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Illinois hunting and fishing

Slam-time here for Asian carp

July 23, 2009 at 07:37 PM

The arrival of late July often spells an end to prime fishing for most species in Illinois.

Not so Asian carp. If anything, hot summer weather is the best time to snag, shoot and otherwise boat these invasive nuisances that have overrun the Illinois River.

Proof of that came last weekend when 31 boats in the Innerloc State Bowfishing Championship out of Henry hauled in an estimated 18,000 silver carp.
Many of those fish were not shot, but merely jumped into the boats of the bowfishermen. While the weather was not hot, the carp were. The fish went so crazy that the winning boat accounted for 4,150 carp in 12 hours.

Most of the fish were smaller, as big fish for the tournament weighed only 16.3 pounds.

“Conditions were perfect on the Illinois River for jumping silver carp. The water was low and there was nowhere for them to go but up,” wrote Ed DeVries of the Bowfishing Association of Illinois.

Those perfect conditions help explain why Wisconsin tele-angler Pat Reeve Illinois hunting and fishingwas in town this week to shoot flying carp with Chris Brackett. Reeve, whose show Driven TV is now on the Outdoor Channel Sundays at 8 a.m.,  said he hopes to air the show later this year.

Weston and Jodi Clark also filmed a show two weeks ago for their Higher Ground Outdoors Show. That show should also air before January.

“The river is a little low, but they’re crazy jumping. It’s pretty much slam-time now,” Brackett said. “Once that water gets up it doesn’t matter if it fluctuates some. They’ll keep jumping. It should be good now until we flood again.”

Improving conditions on the Illinois River also explain why “Photo Joe” Egli of South Pekin is smiling again. Photo Joe is as hard-core as they come in terms of snagging, so it’s been a rough spring and summer for him what with all this high water.

When the wickets finally went up last Wednesday, I was surprised not to hear from him. Turns out Photo Joe was on Lake Michigan catching salmon. But as soon as he got back he headed to Peoria Lock and Dam for a Wednesday outing.

He reported snagging was “very slow.”

“We couldn’t catch them by the dam but get them off the rocks on the Peoria side, deep,” Photo Joe said.

He was accompanied by first-time snagger Kurt Karnes of Groveland, who he said is hooked after tying into a few 16-pounders.

Snagging should only improve in the months to come as more fish mass below the dam. No question, snagging or shooting these hard-fighting fish is a good way to spend a summer day outdoors.

And the Bowfishing Association sure proved there are good ways to use the fish.

Several members took silver carp home to eat. Yes, Asian carp are a very good eating fish when properly cleaned. While they are bony, they have nice, white meat.

Several tons of fish also went to the new Heartland Processing plant in Havana.

And DeVries said an Indiana company also had special tanks on hand to haul carp to their plant where the fish are turned into a high-grade emulsion fertilizer.
Finally, a crayfish farmer from Wisconsin took a load home to feed his crawdads.

As DeVries noted, “While bowfishing won’t stop the spread of invasive fish, totals like these will surely put a dent in their population and hopefully give our native fish room to grow.”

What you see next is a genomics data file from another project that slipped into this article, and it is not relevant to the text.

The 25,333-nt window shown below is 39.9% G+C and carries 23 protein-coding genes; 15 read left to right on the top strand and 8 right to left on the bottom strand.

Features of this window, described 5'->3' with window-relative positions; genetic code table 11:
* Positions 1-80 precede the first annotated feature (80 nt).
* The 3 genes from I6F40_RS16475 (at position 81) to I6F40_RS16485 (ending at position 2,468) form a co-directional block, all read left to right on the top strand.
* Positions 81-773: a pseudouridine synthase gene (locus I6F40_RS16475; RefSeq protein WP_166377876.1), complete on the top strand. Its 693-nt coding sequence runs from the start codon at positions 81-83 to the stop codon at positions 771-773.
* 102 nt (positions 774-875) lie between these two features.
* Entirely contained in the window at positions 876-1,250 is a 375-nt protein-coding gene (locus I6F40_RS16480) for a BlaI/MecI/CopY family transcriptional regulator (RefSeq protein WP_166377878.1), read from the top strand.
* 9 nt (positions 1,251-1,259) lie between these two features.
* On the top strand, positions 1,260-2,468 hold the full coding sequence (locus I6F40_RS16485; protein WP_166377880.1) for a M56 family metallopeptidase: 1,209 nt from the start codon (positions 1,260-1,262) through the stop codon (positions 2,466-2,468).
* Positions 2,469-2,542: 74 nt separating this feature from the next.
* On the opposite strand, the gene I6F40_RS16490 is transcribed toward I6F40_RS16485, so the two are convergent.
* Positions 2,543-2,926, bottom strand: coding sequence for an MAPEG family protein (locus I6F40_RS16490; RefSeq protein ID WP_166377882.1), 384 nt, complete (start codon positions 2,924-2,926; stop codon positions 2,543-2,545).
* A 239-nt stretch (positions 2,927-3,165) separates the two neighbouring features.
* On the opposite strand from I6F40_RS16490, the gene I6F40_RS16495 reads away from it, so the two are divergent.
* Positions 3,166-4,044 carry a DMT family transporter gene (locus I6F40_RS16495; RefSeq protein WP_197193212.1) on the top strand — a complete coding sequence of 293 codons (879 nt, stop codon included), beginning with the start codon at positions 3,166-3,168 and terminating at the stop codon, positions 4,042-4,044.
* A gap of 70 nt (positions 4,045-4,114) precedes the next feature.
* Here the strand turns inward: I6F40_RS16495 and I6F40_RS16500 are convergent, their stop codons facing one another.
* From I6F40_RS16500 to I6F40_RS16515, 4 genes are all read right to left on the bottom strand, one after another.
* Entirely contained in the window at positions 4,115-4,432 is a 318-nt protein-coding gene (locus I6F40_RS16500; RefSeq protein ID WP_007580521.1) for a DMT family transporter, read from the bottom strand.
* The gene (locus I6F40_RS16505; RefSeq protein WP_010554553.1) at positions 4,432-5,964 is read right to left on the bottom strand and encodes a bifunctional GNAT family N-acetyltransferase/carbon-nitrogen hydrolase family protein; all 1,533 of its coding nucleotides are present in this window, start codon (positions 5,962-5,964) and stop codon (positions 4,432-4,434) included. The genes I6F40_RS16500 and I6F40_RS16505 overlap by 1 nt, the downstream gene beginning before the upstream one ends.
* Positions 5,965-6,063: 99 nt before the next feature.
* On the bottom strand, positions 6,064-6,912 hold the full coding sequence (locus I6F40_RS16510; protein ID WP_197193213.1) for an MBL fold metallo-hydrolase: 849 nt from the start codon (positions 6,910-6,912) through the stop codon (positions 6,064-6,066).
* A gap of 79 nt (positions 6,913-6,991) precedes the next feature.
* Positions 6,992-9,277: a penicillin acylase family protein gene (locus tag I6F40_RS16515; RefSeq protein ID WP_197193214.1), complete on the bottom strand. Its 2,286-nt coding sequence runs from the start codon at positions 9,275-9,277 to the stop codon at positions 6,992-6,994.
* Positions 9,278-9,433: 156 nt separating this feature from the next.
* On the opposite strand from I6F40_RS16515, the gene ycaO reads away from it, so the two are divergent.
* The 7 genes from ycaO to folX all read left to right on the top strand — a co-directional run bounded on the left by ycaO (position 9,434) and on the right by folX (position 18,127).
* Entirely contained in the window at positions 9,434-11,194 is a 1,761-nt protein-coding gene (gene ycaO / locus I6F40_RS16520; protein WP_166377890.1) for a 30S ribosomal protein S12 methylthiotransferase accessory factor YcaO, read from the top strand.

Your CommentsComments :: Terms :: .(JavaScript must be enabled to view this email address)

Anybody interested in shooting some we have a fully enclosed pontoon boat rigged just for asian carp.
$400 for 4 people and we shoot all day.  Its more fun than a man should have with a bow in his hands.  We actually grew up runnin the Illinois river so we know where the big fish are.

Posted by .(JavaScript must be enabled to view this email address) on 07/23 at 09:51 PM

Hey ilbowhunter, how have the carp been jumping in your stretch of the river?

Posted by Jeff Lampe on 07/23 at 09:58 PM

Great, getting some bigger fish north of us.  Video camera is coming out next week to film the fun.

Posted by .(JavaScript must be enabled to view this email address) on 07/23 at 10:24 PM

you’re fortunate to be able to snag year round at peoria,here at pool 19 the asian carp are thick enough to walk on but snagging only runs from jan 1 to april 15(it’s usually flooded then)The DNR said its because the spoonbill population was being hurt by snaggers….why then can commercial fisherman still haul in hundreds of pounds of them to this day?but we can’t snag 2 a day year round..dnr can kma

Posted by .(JavaScript must be enabled to view this email address) on 07/23 at 10:50 PM

What is the prefered technique for snagging?
I’m imagining heavy line, a big treble hook and a few ounces of lead about 12 inches below the hook.  Any tips?

Posted by Clif on 07/24 at 07:10 AM

Bass, the answer to your question as to why commercial fishermen have no limit or season on paddlefish and a sport fisherman has a limit of 2 and a set season is twofold. One it the Commercial Fisherman Association and their political clout. The second is the commercial fishermen have a full time IDNR fisheries biologist assigned to look after commercial species and the interests of the commercial fishermen.

Posted by .(JavaScript must be enabled to view this email address) on 07/25 at 07:25 AM

Ilbowhunter-  I have a group of 4 that would like to book with you.  how do I get in touch with you set up the date?

Posted by .(JavaScript must be enabled to view this email address) on 07/25 at 08:54 PM

jcurri-call 369-2685. Bill we set ya up.

Posted by .(JavaScript must be enabled to view this email address) on 07/26 at 08:20 AM

Slammed em big time today.  Lots of big fish even with 30,000 boats in the water.

Posted by .(JavaScript must be enabled to view this email address) on 07/26 at 04:00 PM

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